Forces and movements arising from the interior of the Earth and causing horizontal and vertical movements are known as endogenic forces. The two kinds of endogenic forces are diastrophic and sudden movements. Volcanoes are caused by sudden movements occurring in the Earth’s interior. Constructive and Destructive Effects of Volcanoes are
Constructive and Destructive Effects of Volcanoes
Constructive Effects of Volcanoes
- Volcanic soils are very fertile.
- Solidified lava is a source of precious diamonds and minerals.
- Hot springs are now used for the generation of electricity.
Destructive Effects of Volcanoes
- Loss of life and property: The eruption of volcanoes can result in huge loss of lives and property.
- Harmful to the natural environment: Volcanic eruption releases dust and many gases in the atmosphere. The solidification of lava into lava sheets also destructs the natural vegetation of nearby areas.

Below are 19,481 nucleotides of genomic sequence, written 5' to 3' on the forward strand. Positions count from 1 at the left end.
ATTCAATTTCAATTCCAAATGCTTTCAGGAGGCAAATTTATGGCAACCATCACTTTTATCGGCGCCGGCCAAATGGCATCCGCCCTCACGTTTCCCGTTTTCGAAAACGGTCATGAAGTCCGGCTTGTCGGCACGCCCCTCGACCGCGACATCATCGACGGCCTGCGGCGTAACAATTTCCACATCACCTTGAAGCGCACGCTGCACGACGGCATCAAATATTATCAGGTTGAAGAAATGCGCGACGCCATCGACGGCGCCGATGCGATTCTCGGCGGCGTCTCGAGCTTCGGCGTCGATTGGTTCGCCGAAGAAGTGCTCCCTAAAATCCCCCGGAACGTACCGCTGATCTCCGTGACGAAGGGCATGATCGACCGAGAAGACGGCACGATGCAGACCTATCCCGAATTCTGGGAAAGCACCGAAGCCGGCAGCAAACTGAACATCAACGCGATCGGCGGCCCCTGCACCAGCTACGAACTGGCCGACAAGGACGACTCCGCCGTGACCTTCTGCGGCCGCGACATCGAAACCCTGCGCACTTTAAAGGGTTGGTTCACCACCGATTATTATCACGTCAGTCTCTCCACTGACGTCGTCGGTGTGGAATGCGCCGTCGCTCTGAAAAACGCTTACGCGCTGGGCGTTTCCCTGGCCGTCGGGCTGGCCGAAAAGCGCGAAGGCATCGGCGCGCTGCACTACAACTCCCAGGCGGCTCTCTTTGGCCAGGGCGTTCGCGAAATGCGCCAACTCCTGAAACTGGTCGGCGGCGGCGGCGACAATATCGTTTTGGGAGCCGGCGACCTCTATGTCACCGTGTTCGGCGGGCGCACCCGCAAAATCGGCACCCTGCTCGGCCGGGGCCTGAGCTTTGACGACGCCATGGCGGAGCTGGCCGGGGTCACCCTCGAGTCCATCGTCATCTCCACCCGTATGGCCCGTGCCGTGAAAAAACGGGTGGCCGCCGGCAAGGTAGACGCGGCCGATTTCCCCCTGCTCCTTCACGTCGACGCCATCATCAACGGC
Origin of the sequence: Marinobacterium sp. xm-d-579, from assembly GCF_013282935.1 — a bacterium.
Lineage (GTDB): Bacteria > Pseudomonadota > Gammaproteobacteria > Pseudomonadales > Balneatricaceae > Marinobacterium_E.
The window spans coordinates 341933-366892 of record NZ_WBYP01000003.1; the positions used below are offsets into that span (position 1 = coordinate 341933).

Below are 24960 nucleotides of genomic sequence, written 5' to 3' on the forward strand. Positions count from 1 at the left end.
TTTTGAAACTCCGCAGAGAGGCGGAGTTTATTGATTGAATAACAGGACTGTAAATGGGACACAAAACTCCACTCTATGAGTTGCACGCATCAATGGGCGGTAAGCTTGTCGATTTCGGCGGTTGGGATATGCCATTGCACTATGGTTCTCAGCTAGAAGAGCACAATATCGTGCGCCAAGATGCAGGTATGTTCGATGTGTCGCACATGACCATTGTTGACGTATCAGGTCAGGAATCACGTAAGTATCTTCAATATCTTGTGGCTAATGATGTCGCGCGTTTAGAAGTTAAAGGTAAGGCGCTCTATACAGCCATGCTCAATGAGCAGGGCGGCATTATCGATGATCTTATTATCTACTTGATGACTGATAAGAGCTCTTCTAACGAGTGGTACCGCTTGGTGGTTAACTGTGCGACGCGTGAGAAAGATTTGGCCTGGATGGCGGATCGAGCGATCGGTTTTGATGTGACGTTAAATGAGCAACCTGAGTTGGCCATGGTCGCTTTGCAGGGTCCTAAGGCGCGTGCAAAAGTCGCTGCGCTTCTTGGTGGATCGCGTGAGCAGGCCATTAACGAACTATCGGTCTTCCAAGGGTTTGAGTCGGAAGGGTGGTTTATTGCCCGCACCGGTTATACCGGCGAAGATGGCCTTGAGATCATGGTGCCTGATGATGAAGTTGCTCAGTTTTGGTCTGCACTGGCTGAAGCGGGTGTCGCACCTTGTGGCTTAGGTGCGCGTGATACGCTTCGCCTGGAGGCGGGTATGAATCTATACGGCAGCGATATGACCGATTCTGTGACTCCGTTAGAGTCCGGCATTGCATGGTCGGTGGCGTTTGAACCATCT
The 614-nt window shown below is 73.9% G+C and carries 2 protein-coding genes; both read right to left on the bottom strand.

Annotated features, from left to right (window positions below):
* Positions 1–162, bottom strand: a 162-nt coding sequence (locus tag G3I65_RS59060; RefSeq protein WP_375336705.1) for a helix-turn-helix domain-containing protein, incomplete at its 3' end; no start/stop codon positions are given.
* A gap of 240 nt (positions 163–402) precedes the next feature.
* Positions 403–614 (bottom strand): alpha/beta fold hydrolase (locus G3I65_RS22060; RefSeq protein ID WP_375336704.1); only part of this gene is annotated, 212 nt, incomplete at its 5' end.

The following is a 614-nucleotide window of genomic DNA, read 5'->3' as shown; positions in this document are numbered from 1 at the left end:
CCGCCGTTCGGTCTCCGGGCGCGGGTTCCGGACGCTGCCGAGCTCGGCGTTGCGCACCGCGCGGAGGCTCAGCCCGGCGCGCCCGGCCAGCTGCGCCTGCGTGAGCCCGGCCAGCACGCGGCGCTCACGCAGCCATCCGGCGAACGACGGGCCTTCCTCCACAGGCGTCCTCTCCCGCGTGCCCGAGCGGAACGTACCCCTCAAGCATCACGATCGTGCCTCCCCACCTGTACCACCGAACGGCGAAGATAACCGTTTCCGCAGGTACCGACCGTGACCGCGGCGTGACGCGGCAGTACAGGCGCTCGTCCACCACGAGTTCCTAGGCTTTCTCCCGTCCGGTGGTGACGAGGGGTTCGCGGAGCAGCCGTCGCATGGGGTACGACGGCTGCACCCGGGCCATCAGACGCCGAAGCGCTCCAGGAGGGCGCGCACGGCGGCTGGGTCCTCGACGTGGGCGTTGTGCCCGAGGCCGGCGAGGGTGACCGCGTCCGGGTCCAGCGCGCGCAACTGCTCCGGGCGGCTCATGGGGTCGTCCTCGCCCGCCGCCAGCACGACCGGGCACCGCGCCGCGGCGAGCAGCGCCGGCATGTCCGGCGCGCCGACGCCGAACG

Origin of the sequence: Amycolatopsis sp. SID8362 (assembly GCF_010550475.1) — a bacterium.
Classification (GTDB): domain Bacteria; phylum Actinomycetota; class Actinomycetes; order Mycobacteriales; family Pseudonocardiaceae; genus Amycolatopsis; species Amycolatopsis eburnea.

Products of a Volcano
- Lava is the magma (hot molten fluid) which comes out on to the surface of the Earth.
- Pyroclasts are the solid fragments of rock pieces which come out on the surface of the Earth during a volcanic eruption. The finest rock particles are known as dust.
- Lapilli are small stone-sized particles.
- Gases erupted are hydrogen sulphide, sulphur dioxide, carbon dioxide and hydrogen. A volcanic eruption is generally accompanied by steam.
Other Features Formed as a Result of Volcanic Eruptions
Hot springs: Hot springs are formed when the water around the magma chamber gets heated because of the movement of magma in the Earth’s interiors. The heated water then turns into steam spurting out to the Earth’s surface in the form of hot springs.
Geyser: A geyser is a fountain of hot water and superheated steam which occurs when water comes into contact with hot volcanic rocks.
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Two types of landforms are created by volcanic eruptions, Intrusive and Extrusive Landforms. Extrusive landforms are formed on the surface of the Earth, while intrusive landforms are formed in the Earth’s interior.